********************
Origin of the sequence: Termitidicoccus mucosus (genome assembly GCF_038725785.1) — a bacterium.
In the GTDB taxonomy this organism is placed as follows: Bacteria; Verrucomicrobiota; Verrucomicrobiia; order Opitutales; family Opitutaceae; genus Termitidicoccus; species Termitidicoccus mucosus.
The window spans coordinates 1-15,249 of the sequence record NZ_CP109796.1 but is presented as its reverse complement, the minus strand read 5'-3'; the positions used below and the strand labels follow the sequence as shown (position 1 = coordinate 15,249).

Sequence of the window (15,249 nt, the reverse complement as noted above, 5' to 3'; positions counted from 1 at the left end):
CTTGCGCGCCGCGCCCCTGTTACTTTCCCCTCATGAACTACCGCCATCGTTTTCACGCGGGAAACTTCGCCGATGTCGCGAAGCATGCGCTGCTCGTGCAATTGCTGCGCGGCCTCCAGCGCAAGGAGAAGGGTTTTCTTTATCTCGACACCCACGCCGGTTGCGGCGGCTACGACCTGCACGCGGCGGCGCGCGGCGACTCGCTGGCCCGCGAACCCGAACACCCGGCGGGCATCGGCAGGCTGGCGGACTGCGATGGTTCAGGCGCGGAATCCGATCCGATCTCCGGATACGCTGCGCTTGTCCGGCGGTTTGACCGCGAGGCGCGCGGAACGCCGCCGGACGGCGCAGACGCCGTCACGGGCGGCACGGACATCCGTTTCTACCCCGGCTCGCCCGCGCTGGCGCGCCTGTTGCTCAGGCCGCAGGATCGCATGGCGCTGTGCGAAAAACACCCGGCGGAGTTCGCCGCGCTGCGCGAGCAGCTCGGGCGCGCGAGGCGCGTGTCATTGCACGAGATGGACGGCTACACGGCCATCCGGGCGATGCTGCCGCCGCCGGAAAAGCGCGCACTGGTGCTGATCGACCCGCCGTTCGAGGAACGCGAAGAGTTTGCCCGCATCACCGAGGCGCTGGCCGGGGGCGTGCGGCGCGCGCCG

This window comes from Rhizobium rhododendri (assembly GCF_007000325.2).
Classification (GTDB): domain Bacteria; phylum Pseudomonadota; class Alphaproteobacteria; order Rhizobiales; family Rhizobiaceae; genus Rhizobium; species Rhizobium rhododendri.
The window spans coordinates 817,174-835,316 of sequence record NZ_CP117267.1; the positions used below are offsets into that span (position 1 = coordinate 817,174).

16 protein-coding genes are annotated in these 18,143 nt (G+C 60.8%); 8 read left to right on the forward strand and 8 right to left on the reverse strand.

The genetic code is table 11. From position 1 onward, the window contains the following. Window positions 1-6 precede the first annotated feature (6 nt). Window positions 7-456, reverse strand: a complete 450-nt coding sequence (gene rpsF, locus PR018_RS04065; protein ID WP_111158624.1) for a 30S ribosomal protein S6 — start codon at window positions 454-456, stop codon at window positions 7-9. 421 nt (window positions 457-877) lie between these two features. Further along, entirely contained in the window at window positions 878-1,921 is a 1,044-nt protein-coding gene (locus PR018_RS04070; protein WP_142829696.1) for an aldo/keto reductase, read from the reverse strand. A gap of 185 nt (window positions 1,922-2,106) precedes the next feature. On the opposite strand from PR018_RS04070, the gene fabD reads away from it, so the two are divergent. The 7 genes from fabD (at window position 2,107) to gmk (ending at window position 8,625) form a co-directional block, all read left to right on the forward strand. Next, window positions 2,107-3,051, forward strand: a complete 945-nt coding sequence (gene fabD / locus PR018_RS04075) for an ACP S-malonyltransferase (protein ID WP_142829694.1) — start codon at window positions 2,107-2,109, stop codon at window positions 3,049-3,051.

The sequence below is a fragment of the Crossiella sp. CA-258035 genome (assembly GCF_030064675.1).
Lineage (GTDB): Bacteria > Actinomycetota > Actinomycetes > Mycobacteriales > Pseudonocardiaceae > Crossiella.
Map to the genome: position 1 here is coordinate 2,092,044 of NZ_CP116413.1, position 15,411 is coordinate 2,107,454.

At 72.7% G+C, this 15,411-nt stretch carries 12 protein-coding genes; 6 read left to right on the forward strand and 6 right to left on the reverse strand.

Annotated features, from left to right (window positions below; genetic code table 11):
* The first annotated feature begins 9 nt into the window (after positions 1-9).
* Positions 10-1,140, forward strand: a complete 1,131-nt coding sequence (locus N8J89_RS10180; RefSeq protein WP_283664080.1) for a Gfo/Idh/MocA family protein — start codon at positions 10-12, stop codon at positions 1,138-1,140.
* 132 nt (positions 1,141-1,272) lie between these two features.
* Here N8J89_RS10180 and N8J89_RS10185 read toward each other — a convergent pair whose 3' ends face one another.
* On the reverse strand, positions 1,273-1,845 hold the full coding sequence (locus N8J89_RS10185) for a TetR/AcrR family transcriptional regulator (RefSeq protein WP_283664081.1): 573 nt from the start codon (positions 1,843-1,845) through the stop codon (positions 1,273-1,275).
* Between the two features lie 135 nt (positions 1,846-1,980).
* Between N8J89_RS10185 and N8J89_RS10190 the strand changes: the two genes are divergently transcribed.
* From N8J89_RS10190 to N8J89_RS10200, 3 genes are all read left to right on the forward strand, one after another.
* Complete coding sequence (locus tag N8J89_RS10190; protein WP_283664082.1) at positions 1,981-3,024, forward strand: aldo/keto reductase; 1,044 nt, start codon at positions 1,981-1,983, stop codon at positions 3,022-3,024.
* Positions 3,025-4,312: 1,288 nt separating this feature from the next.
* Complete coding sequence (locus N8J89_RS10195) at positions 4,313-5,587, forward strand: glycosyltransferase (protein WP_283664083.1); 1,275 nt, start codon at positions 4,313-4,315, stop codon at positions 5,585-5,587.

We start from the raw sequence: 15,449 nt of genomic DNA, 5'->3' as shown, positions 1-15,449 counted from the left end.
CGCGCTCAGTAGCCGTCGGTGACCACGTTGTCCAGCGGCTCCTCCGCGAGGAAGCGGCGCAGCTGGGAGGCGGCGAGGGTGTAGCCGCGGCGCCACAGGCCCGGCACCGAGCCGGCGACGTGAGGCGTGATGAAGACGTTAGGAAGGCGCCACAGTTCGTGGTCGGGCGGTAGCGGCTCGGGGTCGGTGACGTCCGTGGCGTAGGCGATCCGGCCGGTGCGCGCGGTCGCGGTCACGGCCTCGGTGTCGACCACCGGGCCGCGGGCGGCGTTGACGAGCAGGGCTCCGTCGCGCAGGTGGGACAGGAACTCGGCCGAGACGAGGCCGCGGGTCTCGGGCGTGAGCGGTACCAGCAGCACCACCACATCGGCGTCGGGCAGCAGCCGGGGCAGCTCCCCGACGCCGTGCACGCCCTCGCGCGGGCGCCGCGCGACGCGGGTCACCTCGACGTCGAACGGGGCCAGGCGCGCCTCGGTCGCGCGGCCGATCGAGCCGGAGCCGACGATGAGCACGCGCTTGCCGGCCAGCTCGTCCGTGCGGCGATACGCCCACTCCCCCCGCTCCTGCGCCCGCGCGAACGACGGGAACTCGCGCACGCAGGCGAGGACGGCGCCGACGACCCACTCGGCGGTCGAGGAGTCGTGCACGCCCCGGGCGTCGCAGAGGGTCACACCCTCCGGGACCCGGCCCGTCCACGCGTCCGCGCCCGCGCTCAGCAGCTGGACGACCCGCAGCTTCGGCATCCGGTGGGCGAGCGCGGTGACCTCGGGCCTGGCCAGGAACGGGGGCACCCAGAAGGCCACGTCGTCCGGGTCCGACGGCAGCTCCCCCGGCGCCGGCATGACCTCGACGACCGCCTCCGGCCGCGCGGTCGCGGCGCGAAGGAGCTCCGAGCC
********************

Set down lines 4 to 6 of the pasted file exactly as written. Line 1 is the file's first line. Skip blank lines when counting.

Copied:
Sequence of the window (15,249 nt, the reverse complement as noted above, 5' to 3'; positions counted from 1 at the left end):
CTTGCGCGCCGCGCCCCTGTTACTTTCCCCTCATGAACTACCGCCATCGTTTTCACGCGGGAAACTTCGCCGATGTCGCGAAGCATGCGCTGCTCGTGCAATTGCTGCGCGGCCTCCAGCGCAAGGAGAAGGGTTTTCTTTATCTCGACACCCACGCCGGTTGCGGCGGCTACGACCTGCACGCGGCGGCGCGCGGCGACTCGCTGGCCCGCGAACCCGAACACCCGGCGGGCATCGGCAGGCTGGCGGACTGCGATGGTTCAGGCGCGGAATCCGATCCGATCTCCGGATACGCTGCGCTTGTCCGGCGGTTTGACCGCGAGGCGCGCGGAACGCCGCCGGACGGCGCAGACGCCGTCACGGGCGGCACGGACATCCGTTTCTACCCCGGCTCGCCCGCGCTGGCGCGCCTGTTGCTCAGGCCGCAGGATCGCATGGCGCTGTGCGAAAAACACCCGGCGGAGTTCGCCGCGCTGCGCGAGCAGCTCGGGCGCGCGAGGCGCGTGTCATTGCACGAGATGGACGGCTACACGGCCATCCGGGCGATGCTGCCGCCGCCGGAAAAGCGCGCACTGGTGCTGATCGACCCGCCGTTCGAGGAACGCGAAGAGTTTGCCCGCATCACCGAGGCGCTGGCCGGGGGCGTGCGGCGCGCGCCG

This window comes from Rhizobium rhododendri (assembly GCF_007000325.2).